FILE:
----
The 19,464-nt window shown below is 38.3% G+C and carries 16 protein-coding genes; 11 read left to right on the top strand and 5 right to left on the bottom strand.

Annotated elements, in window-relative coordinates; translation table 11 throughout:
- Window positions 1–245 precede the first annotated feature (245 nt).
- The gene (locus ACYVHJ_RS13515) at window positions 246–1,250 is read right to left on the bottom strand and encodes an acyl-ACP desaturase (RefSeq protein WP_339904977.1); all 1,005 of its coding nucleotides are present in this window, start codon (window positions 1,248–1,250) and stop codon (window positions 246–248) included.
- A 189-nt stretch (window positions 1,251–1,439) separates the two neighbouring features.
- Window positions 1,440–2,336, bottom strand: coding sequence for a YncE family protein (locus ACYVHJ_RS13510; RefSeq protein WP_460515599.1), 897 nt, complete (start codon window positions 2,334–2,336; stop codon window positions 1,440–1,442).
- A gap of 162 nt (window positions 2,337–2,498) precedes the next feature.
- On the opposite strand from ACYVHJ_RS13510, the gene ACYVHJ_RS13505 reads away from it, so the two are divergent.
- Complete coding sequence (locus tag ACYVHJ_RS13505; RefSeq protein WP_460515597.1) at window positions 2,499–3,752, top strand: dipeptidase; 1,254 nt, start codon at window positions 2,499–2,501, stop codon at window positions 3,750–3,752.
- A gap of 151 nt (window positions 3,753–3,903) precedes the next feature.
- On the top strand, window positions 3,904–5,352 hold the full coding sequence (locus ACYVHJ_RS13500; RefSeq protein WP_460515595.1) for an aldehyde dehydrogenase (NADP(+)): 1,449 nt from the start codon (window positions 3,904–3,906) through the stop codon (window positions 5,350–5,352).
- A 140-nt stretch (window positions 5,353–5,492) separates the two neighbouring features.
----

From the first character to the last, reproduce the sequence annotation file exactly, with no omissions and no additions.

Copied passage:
The 19,464-nt window shown below is 38.3% G+C and carries 16 protein-coding genes; 11 read left to right on the top strand and 5 right to left on the bottom strand.

Annotated elements, in window-relative coordinates; translation table 11 throughout:
- Window positions 1–245 precede the first annotated feature (245 nt).
- The gene (locus ACYVHJ_RS13515) at window positions 246–1,250 is read right to left on the bottom strand and encodes an acyl-ACP desaturase (RefSeq protein WP_339904977.1); all 1,005 of its coding nucleotides are present in this window, start codon (window positions 1,248–1,250) and stop codon (window positions 246–248) included.
- A 189-nt stretch (window positions 1,251–1,439) separates the two neighbouring features.
- Window positions 1,440–2,336, bottom strand: coding sequence for a YncE family protein (locus ACYVHJ_RS13510; RefSeq protein WP_460515599.1), 897 nt, complete (start codon window positions 2,334–2,336; stop codon window positions 1,440–1,442).
- A gap of 162 nt (window positions 2,337–2,498) precedes the next feature.
- On the opposite strand from ACYVHJ_RS13510, the gene ACYVHJ_RS13505 reads away from it, so the two are divergent.
- Complete coding sequence (locus tag ACYVHJ_RS13505; RefSeq protein WP_460515597.1) at window positions 2,499–3,752, top strand: dipeptidase; 1,254 nt, start codon at window positions 2,499–2,501, stop codon at window positions 3,750–3,752.
- A gap of 151 nt (window positions 3,753–3,903) precedes the next feature.
- On the top strand, window positions 3,904–5,352 hold the full coding sequence (locus ACYVHJ_RS13500; RefSeq protein WP_460515595.1) for an aldehyde dehydrogenase (NADP(+)): 1,449 nt from the start codon (window positions 3,904–3,906) through the stop codon (window positions 5,350–5,352).
- A 140-nt stretch (window positions 5,353–5,492) separates the two neighbouring features.